Stone Mountain

Stone Mountain

During our trip to Atlanta, Georgia, we visited Stone Mountain. I have visited it before. When I was 9 years old, my family visited relatives in Atlanta, and Aunty Pam took us to Stone Mountain. I remember that there were deer (which must have been very tame, as there are photographs of me trying to stroke them) and that we went for a trip in a paddle steamer, the Robert E. Lee, across the lake in Stone Mountain Park. I cannot remember whether or not we walked up the mountain.

This time however, I was travelling with Husband and there were no handy children to accompany him up the mountain, so I decided that I must ignore my general fear of heights and walk up with him. Sort of wifely duty. We arrived in October, so there was an area set out as a children’s pumpkin/Halloween activity. We avoided that, and I could see Husband was wondering why, exactly, I had suggested that we visit the mountain. But it’s a good mountain, a sort of odd one, because it is really a giant pebble just sort of thrown there and completely out of place with the rest of the area. In the park below, as well as a pumpkin trail if you visit during October, there are some 1793 buildings (which might be of more interest).

We parked the car, and began to walk.

   Stone Mountain is the world’s largest piece of exposed granite (like I said, a giant pebble). For the geologists amongst you, it is actually a quartz dome monadnock which rises to 1,686 feet above sea level and is 825 feet high. In 1958 the State of Georgia bought it (not sure who they bought it from, or how much they paid) and the Civil War generals have been etched on one side.

You can still see giant carvings of Robert E. Lee (who the paddle steamer was named after) and Stonewall Jackson, and President Jefferson Davis. They are dirtier than when I visited when I was 9. They also are the source of much controversy, which came to a head after the racial shootings in Charleston in 2017 (when people in a black church were shot). The people etched on the side, as leaders of the Confederates, were also fighting to retain slavery. Many people think that all Confederate monuments should be destroyed (in this case, it would take a year of blasting the images from the mountain). Other people think that it is part of history, and should remain. Plus, of course, it’s a popular tourist attraction. I think, as a tourist from another country, I probably have no right to comment—but I preferred the monument when I was 9 years old, and it was simply an engraving of giant men.

Instead, I shall describe our walk up the mountain, as this is firmly etched into my mind as a never-to-be-repeated experience.

The walk started pleasantly enough. The park has helpfully painted lines on the mountain for hikers to follow, and the slope was gradual, up through pine trees, past some flags. It’s not an overly long walk, and all was fine until the very last section, when there are bars to cling on to, and you sort of haul yourself up to the peak. It was so far out of my comfort zone—a near-scrabble up towards the end, a concentrate on not looking down, or sideways, and don’t think about the stumble-sliding bone-crashing slide that awaits a slip on the shiny rock. Just walk—step, then step, then giant step—right to the top. Ignore the shaking legs, the ‘what if I slip?’ the ‘how will I get down?’ Just keep walking, forwards, to the cafe at the top, to a seat, where I can drink a coke. . .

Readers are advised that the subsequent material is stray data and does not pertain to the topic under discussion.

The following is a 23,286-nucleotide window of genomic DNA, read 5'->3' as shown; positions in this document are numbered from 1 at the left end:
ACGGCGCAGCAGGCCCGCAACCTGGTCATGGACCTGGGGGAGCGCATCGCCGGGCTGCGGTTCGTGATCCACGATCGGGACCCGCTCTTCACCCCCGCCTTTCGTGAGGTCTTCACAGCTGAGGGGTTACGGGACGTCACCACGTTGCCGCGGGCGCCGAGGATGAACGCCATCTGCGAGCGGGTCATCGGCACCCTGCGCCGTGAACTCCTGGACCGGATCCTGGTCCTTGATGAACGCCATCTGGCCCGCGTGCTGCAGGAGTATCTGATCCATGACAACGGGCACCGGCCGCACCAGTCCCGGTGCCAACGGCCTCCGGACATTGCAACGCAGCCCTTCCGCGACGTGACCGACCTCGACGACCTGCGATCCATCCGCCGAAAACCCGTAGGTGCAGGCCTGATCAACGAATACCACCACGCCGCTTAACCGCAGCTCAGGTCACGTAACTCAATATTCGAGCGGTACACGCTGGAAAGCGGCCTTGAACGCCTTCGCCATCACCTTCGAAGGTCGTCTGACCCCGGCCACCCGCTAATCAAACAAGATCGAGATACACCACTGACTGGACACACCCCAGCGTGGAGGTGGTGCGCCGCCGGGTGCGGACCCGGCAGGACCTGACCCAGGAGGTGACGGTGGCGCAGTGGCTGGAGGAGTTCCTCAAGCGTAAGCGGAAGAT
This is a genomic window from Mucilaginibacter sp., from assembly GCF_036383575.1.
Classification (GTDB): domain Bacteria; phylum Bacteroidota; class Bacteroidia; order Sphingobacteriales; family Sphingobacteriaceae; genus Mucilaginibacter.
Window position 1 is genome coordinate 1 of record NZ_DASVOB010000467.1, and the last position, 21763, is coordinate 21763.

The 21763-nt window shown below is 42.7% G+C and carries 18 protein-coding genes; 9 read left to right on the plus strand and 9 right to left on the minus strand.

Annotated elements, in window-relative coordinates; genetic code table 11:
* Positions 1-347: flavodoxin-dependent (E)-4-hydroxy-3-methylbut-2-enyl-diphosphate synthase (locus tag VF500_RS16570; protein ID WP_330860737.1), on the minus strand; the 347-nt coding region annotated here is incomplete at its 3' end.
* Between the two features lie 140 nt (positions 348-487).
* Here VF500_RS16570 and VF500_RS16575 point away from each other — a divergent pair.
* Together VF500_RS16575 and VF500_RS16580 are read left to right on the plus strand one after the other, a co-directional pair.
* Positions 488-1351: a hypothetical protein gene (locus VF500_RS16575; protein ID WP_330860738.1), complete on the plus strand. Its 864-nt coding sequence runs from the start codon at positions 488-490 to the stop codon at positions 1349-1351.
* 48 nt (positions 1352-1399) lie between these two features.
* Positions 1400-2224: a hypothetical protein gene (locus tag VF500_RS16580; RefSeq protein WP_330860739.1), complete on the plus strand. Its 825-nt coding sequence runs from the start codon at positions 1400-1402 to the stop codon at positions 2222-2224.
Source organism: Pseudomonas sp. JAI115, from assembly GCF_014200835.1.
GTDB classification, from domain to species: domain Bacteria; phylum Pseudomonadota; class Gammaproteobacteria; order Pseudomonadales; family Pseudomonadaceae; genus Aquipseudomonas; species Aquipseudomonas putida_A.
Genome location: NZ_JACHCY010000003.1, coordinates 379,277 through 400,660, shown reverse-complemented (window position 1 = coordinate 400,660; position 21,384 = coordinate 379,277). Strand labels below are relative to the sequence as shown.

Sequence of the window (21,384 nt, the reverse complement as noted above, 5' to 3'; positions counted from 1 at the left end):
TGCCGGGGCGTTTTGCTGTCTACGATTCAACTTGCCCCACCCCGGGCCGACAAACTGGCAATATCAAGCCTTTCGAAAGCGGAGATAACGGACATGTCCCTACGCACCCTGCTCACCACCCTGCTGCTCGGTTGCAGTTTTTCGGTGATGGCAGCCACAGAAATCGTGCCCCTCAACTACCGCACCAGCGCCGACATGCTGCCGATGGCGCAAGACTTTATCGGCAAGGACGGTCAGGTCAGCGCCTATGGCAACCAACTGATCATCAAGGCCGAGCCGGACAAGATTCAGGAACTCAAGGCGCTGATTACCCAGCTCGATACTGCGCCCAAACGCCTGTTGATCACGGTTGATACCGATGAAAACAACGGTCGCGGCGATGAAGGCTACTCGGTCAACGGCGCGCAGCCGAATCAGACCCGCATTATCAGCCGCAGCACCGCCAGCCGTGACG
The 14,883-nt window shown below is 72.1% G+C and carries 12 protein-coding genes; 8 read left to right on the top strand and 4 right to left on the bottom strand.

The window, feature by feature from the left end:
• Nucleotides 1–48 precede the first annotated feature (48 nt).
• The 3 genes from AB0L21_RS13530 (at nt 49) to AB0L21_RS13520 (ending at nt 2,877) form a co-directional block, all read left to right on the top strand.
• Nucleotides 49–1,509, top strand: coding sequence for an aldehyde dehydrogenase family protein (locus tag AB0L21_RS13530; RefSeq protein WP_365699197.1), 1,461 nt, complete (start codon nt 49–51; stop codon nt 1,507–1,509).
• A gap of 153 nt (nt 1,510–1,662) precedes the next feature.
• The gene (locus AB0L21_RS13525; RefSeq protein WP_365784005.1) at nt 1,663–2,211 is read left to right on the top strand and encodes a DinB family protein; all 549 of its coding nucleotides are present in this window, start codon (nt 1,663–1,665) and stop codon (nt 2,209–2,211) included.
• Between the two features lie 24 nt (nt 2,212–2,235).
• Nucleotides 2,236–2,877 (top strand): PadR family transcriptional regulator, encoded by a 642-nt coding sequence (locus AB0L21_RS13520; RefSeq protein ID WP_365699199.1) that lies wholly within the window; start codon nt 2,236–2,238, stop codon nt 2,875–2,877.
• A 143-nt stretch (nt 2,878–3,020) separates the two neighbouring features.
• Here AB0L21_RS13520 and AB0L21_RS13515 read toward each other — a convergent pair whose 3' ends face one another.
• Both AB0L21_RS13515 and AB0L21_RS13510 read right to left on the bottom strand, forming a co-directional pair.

Husband kept suggesting poses for potential photos, but I was concentrating too hard on not dying. The walk down was, of course, more difficult. I adjusted my cap, so that I could literally only see one foot ahead, and then I followed Husband, very closely, back down to where it was safe. We didn’t die.

There are, I am told, amazing views of the city from the top. There is also a cable-car if you don’t fancy walking/scrabbling to the top.

We then set off to find the paddle-steamer I had been on as a child. Husband reminded me that I am now quite old, and the steamer was probably long gone—so I was delighted when I saw it, hidden behind some trees. It was being refitted, for a Netflix series (Ozark) and there was a film crew building a casino set. But I was glad I had found it.

We spent October on a road trip, driving through America.
It was fabulous!
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I hope you have a safe day. Thank you for reading.

Take care.

Love, Anne x








Thank you for reading. If you enjoy my travel blogs, you will love my travel book: The Sarcastic Mother’s Holiday Diary. Available from an Amazon near you.

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The World of Coca Cola, Atlanta, Georgia — A Place of Sugar and Caffeine

Ran to Olympic Park and back to the hotel. We’re in the US, on a road trip, and trying to run every morning, to counter the vast quantities of food we’re eating. Atlanta is very hilly!

Decided to visit World of Coca Cola. Read the reviews. Decided to not visit World of Coca Cola. I wasn’t sure the descriptions of: ‘Basically just one long advert for Coca Cola’ sounded like a morning well spent. Decided instead to try and find the Martin Luther King Memorial on Auburn Avenue.

Auburn Avenue, or Sweet Auburn as it became known, was an area in Atlanta where black people were free to own businesses, use transport, and live normal lives, even before desegregation. We began to wander along the avenue, looking at the historical buildings. Gradually realised that other people in the street were looking at us. We seemed to be the only tourists there, and lots of the people were homeless or had mental issues. Felt uncomfortable. Ahead was a large flyover, and the pathway underneath was dim and full of shadows. We decided that we didn’t really want to continue walking along this road. Went back to hotel.